On this blistering hot day, I celebrated that we once again lived with an operating air compressor.
The framers discovered a turtle in our fire pit area, scared and snapping!
One of the workers sprayed it gently with water to cool it off. With both hands on either side of its shell, using a towel and keeping well away from its snapping head, the worker lifted it quickly into my daughter’s Mega Bloks® red wagon.
My daughter and I, with one of the workers, rolled the turtle in the wagon to a pond nearby. We tipped the wagon to slide the turtle out without touching it further. We walked back to the street and I requested prayer about the situation. A new experience: praying with someone who doesn’t speak my (earthly) language, yet knowing God understands both our hearts.
We were experiencing an unusually dry summer (2009), and several of the freshwater areas around our neighborhood turned to mud or cracked red clay. I’ve never seen a turtle that big in our neighborhood before or since—but I regret not doing some research on this animal before stepping into its path.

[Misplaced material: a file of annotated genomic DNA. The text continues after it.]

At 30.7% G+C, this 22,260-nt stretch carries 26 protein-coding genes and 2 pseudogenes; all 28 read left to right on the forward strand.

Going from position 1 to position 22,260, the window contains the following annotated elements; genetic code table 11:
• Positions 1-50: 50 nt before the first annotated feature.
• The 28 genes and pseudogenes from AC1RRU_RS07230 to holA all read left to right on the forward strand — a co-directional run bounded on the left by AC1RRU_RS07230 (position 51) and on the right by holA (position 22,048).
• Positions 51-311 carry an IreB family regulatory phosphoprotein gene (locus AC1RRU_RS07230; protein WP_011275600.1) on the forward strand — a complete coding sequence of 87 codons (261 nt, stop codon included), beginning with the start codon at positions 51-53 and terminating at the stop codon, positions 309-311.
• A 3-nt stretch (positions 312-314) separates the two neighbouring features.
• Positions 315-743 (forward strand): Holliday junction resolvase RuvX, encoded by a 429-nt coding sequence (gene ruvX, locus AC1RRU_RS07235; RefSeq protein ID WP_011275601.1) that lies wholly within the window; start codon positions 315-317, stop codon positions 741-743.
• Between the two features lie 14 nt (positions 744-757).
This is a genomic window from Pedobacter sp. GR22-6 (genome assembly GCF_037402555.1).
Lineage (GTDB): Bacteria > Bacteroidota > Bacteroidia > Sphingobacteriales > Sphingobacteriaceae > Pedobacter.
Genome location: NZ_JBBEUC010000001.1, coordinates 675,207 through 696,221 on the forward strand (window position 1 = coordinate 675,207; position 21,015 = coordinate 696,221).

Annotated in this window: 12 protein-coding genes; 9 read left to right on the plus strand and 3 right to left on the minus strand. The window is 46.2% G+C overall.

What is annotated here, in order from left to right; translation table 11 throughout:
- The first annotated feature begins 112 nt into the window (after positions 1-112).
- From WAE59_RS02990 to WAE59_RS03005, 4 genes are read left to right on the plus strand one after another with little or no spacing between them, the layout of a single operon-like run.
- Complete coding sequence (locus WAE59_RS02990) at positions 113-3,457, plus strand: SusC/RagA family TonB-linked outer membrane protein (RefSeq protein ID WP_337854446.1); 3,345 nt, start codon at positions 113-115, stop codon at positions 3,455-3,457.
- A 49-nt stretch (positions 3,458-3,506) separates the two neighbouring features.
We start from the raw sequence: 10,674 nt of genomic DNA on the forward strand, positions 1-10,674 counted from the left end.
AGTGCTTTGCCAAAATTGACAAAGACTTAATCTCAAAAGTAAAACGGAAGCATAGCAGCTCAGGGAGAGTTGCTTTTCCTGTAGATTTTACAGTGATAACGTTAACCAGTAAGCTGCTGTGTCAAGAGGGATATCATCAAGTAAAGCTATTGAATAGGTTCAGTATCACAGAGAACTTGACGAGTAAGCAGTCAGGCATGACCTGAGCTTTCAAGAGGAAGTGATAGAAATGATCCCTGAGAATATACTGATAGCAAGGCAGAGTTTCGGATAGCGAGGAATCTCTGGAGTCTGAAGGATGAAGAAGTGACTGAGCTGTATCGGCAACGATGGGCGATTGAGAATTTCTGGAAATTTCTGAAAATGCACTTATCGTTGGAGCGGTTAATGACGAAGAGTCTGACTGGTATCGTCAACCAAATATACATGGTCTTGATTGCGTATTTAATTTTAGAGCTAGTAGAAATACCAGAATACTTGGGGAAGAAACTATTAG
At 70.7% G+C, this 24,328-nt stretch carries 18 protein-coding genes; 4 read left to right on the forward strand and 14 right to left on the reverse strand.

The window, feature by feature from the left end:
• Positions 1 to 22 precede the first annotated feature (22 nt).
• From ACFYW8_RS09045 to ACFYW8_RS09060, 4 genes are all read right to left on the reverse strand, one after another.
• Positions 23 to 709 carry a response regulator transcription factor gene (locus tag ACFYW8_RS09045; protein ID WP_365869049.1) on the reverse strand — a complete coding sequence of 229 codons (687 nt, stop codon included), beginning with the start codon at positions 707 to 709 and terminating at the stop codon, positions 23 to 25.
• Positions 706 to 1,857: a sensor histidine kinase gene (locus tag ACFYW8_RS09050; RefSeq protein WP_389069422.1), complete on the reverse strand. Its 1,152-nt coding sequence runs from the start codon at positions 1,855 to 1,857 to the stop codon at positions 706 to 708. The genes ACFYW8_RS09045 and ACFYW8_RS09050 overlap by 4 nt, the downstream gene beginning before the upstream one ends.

For example, the common snapping turtle (Chelydra serpentina) is semi-aquatic and the female often travels on land to nest. The snapper burrows in the mud at the bottom of a pond or creek to hibernate in the winter.
Part of the dilemma was protection for the turtle—specifically from dogs that we’ve seen devour smaller wildlife, like rabbits and birds. But after seeing the turtle work in snapping mode, I believe any dog would find a fight and not an easy meal. We could have let it wander towards water at its own pace—but its travel would have included the risks of a settled neighborhood.
For the future, I’ll choose to contact a wildlife specialist trained to help the turtle re-connect with its wild habitat.